Meow Wolf's House of Eternal Return Attraction

By Eileen Richardson

“Meow Wolf’s House of Eternal Return in Santa Fe, New Mexico, is an attraction that you can explore filled with art, technology, and fantastic environments to inspire visitors of all ages. This imaginative space is a collaboration of over 100 local artists and is a unique combination of children’s museum, art gallery, jungle gym, and fantasy novel.”

This is the description you will find on their website. But if you ask those who have been to this attraction you may hear “Wild” “Crazy” “Never Ending Fun” “You just can’t’ appreciate it in one visit” “You see something new each time you return” And this last quote may be true because at times the attraction is closed to update and add clues and new components.

These comments are people’s reactions to their visit. But you would probably have something else to say as well. The reason is this attraction is an interactive opportunity including climbing into secret spaces, walking through beautiful fantasy worlds, and experiencing artistic sights and sounds you have never heard or seen before. Truly a one of a kind experience you must see and experience when you visit Santa Fe.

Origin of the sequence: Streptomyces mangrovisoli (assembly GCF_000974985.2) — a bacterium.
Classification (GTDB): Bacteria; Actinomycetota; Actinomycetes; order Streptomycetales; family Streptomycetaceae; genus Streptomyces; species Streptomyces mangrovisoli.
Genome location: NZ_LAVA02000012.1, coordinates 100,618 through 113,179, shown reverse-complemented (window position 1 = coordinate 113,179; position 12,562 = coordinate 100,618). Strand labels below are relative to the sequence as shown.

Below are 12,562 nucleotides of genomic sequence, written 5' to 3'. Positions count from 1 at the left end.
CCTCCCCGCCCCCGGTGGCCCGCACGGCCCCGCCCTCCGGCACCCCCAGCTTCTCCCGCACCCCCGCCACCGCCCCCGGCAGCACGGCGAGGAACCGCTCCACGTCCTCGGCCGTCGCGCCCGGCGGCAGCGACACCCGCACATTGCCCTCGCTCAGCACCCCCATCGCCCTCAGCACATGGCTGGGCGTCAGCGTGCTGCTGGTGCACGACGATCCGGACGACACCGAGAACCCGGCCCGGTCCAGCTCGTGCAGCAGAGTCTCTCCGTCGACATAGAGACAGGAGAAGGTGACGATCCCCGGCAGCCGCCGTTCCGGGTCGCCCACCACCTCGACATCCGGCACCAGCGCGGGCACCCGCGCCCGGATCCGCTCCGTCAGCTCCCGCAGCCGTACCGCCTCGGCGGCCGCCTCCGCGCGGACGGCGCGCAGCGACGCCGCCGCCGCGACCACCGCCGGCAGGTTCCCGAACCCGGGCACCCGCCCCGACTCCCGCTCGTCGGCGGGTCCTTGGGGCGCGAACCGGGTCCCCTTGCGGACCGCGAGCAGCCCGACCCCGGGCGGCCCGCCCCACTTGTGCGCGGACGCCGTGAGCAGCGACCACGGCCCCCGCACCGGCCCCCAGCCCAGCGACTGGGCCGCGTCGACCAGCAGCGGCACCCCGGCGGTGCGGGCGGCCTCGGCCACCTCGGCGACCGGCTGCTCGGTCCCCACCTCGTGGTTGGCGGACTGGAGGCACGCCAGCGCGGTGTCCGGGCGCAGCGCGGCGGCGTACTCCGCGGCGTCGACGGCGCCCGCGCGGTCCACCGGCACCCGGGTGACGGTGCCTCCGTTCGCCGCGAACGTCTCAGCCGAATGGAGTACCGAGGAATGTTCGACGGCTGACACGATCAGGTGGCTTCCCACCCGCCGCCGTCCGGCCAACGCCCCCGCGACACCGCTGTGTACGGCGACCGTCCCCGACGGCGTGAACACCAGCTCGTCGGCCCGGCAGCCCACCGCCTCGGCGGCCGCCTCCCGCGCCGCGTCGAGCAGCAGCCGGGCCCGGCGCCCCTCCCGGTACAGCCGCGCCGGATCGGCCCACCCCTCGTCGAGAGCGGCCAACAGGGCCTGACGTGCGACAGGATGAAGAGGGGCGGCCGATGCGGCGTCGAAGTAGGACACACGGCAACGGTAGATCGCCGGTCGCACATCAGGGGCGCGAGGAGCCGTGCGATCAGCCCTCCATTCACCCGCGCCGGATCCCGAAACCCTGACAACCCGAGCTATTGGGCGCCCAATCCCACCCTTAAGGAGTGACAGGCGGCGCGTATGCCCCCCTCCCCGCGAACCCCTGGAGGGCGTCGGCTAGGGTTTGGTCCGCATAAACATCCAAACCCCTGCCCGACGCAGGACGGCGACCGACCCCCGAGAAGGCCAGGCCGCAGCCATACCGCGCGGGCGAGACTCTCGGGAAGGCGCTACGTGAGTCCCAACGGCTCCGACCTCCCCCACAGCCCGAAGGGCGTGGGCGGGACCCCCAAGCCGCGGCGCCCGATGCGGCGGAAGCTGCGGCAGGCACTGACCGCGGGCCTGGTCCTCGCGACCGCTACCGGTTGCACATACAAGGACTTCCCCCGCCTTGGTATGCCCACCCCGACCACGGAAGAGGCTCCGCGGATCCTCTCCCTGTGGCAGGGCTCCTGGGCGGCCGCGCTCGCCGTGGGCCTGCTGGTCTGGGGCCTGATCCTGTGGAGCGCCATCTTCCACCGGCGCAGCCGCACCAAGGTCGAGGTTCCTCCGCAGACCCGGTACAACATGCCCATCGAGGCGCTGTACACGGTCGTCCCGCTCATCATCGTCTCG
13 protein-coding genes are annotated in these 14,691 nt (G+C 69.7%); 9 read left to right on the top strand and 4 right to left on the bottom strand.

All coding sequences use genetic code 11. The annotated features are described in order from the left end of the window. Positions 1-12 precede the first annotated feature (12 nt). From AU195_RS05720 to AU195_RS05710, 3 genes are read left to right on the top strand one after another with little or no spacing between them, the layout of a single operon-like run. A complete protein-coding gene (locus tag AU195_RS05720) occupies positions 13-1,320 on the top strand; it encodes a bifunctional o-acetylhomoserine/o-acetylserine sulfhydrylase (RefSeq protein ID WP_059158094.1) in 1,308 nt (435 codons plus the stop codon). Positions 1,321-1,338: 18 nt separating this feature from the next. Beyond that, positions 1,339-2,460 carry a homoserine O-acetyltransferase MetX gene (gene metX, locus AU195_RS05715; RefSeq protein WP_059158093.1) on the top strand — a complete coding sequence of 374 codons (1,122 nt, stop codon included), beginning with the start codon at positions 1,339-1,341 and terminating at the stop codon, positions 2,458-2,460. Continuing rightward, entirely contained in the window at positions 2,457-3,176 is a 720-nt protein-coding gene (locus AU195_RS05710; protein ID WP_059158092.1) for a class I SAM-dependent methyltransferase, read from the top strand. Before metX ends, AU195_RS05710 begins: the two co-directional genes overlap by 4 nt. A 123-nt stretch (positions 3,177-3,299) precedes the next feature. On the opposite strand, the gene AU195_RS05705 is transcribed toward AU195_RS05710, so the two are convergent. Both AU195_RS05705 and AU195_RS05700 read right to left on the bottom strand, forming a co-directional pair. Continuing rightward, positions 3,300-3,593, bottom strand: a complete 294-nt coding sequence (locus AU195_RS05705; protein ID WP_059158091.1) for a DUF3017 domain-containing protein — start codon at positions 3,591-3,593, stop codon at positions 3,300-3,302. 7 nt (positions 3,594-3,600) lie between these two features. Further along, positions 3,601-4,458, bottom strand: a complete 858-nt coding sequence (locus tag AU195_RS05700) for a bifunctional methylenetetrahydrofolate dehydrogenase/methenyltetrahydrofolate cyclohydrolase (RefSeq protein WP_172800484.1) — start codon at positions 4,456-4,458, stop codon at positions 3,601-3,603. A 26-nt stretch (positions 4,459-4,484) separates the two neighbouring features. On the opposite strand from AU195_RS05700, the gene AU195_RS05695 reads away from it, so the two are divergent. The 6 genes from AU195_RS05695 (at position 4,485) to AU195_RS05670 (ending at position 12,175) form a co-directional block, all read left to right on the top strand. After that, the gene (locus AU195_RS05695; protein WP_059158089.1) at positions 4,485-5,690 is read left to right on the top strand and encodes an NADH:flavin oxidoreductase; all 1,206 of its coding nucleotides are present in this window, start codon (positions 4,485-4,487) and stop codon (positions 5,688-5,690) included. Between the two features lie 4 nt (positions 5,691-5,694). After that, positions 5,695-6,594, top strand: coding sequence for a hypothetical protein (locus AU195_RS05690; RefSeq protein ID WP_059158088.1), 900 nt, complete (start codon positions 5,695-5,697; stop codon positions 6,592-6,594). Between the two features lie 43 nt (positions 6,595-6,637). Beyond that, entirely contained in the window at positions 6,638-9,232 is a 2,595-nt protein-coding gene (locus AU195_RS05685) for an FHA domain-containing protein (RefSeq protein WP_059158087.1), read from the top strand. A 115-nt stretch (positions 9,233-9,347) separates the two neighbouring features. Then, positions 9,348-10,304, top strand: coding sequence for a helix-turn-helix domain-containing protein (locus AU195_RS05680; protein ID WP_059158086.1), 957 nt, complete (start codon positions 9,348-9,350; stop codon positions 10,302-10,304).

Besides just taking in the sights and sounds there is a mystery here to be solved. (See more details later in this article)

Meow Wolf is an arts production company that creates multimedia experiences that take audiences of all ages into amazing realms of storytelling.

Meow Wolf was formed in February 2008 by "a group of young residents hoping to supply Santa Fe with an alternative arts and music venue" The group originally leased commercial spaces to hold gallery shows and music event, but switched to a decentralized model in 2010.

Some of the more notable Santa Fe-based installations from the group include "Biome Neuro Norb" (2008) a Sci-Fi inspired installation, "Auto Wolf" (2009) an installation centered around the destruction and reuse of a donated car, "The Moon is to Live On", a multimedia theatrical play, "Geodecadent I" and "Geodecadent II" (both 2010) a series of installations based on geodesic domes, "The Due Return" (2011) an installation consisting of a 70-foot long ship with two levels, and filled with rooms and objects suggesting details of implied fictional inhabitant's lives.

In 2011, Meow Wolf formed CHIMERA, a program focused on arts-education. In 2012 Chimera worked with nearly a thousand Santa Fe students to create "Omega Mart", a collaborative art installation in the form of a fictitious grocery store stocked with hand-made fake goods. "Omega Mart" was deliberately placed away from Santa Fe's arts district to attract a more diverse audience. In 2013 Chimera began working with the Albuquerque Museum's classroom mentorship program for gifted students to create another installation named "Project Dreamscape".